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FW: Farewell and coolant-related machine shop question
- Subject: FW: Farewell and coolant-related machine shop question
- From: "Catherine Dickerson" <email@example.com>
- Date: Wed, 17 Feb 1999 12:28:49 -0800
- List-Name: P2Tech
- Reply-To: "Catherine Dickerson" <firstname.lastname@example.org>
I asked one of the folks in our region who is doing a lot of machine shop work about your question. Her response is below.
Alice also suggested looking at the "ASM Materials Engineering Dictionary" edited by J.R. David, Davis & Associates, 1992, and information from "Condensed Chemical Dictionary," Lewis, 1997, for specific information on brass.
From: Chapman, Alice[SMTP:Alice.Chapman@METROKC.GOV]
Sent: Wednesday, February 17, 1999 12:17 PM
To: Catherine Dickerson
Subject: RE: Farewell and coolant-related machine shop question
I would say that yes the brass is the source of lead. We did not test
"Valcool VNT 800" but we did test Valcool Aerotech and Valcool Turntech (.
The pH ranged from 9.0 to 9.5 (this pH was measured in fluid taken from the
machining nozzle.) We didn't measure pH in rinse tanks downstream of
machining. The shop using Aerotech has an in-house recycling system where
they use a pH adjuster supplied by Cincinnati Milacron. They did report
paint peeling on some of their machines. The other shop is having no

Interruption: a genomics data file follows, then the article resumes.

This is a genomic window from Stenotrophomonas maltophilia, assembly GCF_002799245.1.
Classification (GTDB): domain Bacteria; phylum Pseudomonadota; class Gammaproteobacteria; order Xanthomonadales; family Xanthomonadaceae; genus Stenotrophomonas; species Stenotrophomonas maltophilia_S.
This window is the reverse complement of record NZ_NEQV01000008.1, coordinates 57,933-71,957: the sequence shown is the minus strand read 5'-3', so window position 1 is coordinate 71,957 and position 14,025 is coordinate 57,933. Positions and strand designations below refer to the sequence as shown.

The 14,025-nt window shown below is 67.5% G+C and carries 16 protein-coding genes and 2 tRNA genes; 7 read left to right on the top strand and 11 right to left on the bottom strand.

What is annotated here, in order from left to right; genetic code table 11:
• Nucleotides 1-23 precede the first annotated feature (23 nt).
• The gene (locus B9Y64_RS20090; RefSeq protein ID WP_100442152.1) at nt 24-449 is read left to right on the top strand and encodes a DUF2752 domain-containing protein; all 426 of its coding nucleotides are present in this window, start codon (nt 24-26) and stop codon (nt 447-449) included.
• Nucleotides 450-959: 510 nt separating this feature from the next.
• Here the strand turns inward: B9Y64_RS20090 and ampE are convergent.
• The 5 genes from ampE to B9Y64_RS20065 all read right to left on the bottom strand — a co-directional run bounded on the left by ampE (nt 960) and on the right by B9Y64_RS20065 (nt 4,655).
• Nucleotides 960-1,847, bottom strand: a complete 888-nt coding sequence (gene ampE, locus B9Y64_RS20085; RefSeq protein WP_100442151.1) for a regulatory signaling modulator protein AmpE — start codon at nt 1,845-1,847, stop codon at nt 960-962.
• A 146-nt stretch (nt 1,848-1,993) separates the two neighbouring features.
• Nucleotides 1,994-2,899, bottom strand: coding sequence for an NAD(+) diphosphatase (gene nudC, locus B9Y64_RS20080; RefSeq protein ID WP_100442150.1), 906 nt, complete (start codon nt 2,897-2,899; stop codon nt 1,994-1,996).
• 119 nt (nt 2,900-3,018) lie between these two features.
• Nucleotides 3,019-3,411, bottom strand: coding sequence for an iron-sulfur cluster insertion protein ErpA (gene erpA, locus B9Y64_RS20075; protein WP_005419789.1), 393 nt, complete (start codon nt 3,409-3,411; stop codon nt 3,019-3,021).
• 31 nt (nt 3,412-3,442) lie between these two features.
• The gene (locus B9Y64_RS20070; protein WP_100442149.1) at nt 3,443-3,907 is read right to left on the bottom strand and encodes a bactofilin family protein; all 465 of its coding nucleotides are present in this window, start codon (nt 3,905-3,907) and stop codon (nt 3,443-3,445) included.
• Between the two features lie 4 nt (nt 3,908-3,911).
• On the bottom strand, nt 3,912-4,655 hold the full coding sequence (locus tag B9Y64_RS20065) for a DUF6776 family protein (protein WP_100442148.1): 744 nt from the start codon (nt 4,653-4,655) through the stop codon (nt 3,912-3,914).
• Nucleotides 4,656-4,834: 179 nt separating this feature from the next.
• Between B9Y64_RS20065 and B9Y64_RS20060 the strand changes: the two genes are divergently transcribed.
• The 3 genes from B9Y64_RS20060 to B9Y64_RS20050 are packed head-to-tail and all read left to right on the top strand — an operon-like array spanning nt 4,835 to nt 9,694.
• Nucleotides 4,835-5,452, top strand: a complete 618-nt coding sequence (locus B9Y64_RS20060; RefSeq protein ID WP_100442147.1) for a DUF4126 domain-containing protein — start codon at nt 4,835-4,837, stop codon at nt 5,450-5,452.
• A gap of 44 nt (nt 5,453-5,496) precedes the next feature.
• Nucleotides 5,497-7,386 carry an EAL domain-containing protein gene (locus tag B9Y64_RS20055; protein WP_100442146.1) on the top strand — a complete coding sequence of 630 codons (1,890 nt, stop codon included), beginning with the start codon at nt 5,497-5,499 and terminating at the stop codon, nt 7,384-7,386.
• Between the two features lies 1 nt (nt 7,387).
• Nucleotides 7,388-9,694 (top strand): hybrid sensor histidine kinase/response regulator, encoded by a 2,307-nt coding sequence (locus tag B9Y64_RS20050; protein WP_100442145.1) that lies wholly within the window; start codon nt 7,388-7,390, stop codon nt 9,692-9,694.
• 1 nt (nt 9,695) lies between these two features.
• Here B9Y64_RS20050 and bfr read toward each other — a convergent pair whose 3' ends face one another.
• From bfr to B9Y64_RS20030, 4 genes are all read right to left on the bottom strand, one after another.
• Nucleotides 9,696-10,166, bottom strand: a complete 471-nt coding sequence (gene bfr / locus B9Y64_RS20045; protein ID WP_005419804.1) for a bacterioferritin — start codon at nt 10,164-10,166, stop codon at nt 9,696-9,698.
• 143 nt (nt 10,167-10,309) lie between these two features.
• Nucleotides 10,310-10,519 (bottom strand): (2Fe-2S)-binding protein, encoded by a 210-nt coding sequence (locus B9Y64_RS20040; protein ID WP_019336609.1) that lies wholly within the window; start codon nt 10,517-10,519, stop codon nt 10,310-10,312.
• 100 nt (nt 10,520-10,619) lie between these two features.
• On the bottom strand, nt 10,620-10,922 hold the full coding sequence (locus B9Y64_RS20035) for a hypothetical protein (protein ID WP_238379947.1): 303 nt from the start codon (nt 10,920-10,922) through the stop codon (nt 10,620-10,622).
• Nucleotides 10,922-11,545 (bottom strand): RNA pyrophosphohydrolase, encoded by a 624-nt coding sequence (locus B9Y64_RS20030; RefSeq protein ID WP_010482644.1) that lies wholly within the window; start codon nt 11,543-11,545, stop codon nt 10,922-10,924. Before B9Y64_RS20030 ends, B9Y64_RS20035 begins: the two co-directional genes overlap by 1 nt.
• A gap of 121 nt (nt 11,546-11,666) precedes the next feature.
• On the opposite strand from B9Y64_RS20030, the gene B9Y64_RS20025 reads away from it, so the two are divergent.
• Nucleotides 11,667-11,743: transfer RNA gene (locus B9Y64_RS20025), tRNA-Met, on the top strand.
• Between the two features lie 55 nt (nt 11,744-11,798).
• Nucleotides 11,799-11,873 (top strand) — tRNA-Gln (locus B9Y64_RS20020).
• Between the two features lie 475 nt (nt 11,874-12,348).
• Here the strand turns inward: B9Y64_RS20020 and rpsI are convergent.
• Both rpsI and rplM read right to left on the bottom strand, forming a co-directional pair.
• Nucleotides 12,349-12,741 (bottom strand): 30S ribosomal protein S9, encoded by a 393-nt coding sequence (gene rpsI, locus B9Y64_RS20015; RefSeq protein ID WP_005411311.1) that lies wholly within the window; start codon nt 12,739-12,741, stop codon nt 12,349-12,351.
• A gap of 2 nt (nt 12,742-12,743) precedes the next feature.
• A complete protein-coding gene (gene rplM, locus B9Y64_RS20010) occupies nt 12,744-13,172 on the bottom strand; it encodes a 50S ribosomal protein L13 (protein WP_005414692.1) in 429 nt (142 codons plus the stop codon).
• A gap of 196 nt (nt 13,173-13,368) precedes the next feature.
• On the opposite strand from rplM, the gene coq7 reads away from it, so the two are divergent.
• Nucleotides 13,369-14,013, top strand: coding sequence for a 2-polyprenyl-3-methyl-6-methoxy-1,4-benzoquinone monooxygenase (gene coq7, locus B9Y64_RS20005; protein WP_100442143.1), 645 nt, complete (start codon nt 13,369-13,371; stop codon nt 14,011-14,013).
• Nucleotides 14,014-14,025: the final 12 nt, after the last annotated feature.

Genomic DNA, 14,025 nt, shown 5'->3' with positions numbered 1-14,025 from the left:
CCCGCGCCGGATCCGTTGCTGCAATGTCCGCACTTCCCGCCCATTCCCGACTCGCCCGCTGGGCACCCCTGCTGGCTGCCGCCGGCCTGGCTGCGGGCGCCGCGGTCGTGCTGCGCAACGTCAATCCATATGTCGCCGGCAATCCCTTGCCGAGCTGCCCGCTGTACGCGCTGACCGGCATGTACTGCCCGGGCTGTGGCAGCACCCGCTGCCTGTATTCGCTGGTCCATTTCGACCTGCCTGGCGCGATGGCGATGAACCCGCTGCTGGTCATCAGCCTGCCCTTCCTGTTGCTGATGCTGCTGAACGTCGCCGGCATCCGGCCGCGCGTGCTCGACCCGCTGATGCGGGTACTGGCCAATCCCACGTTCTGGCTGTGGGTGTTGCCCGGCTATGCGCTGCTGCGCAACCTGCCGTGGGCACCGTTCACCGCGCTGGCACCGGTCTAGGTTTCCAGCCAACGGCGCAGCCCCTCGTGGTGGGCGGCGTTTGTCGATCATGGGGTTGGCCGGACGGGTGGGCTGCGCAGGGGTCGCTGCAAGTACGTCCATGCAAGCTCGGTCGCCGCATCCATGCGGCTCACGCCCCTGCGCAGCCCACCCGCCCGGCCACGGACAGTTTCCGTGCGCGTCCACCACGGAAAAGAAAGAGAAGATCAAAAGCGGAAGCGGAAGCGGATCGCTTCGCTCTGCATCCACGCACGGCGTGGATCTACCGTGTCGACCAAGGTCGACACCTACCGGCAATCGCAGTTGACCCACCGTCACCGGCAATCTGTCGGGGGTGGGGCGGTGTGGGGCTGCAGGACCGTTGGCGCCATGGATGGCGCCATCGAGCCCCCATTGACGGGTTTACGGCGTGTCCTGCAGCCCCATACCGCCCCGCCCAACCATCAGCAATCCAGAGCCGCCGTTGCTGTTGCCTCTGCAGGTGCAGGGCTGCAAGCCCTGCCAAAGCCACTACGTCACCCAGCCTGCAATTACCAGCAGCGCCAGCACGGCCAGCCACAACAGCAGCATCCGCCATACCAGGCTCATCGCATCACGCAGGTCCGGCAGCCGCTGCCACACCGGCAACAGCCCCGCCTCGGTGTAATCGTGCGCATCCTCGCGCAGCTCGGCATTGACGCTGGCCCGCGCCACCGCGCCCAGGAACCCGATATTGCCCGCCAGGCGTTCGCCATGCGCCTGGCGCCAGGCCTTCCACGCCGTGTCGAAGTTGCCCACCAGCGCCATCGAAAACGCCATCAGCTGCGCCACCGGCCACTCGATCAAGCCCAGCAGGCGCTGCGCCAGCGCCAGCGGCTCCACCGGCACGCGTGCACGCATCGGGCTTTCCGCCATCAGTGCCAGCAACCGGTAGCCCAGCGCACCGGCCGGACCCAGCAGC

problems at all and getting long fluid life too (3 years old).
I would encourage the person to take look at the whole system, instead of
only focusing on the metalworking fluid. It may be that the shop is putting
additives in the system that are causing the problem, or even the people who
maintain the machine. One shop learned that their preventive maintenance
shop was using nasty chemicals to clean off gunk -- which ended up in the
sump and part of the machining fluid.
> From: Catherine Dickerson[SMTP:email@example.com]
> Sent: Wednesday, February 17, 1999 9:54 AM
> To: Chapman, Alice
> Subject: FW: Farewell and coolant-related machine shop question
> I thought you may be able to shed some light on this question. It comes
> from one the list serves I'm subscribed to.
> Hope all is going well.
> From: Vincent R. Perelli[SMTP:firstname.lastname@example.org]
> Sent: Wednesday, February 17, 1999 9:12 AM
> To: email@example.com
> Subject: Farewell and coolant-related machine shop question
> Finally --- the question --
> A machine company is sawing brass parts. Following the cutting
> operation, the parts pass through two rinse tanks. The first rinse is
> picking up lead and exceeding the 5 ppm limit for hazardous waste
> determination. Since the rinse is tap water (I told him to check pH), the
> culprit appears to be the cutting fluid ("Valcool VNT 800" from Cincinnati
> Milicron). They can't change the brass formulation but could change the
> coolant. The owner says the longer the parts sit in the rinse water, the
> higher the lead level. Has anyone heard of a similar problem? Does
> anyone know of a good, non-aggressive coolant? Are there other
> possible sources of the lead?
> Thanks everyone. Keep up the great work that you all do. I'm going to
> make sure that I maintain the P2 ethic in my new position. Please keep in
> touch and I'll find opportunities for the same.
> Vincent Perelli
> NH Department of Environmental Services
> Pollution Prevention Program
> 6 Hazen Drive
> Concord, NH 03301
> 603 271-2902
> 603 271-2456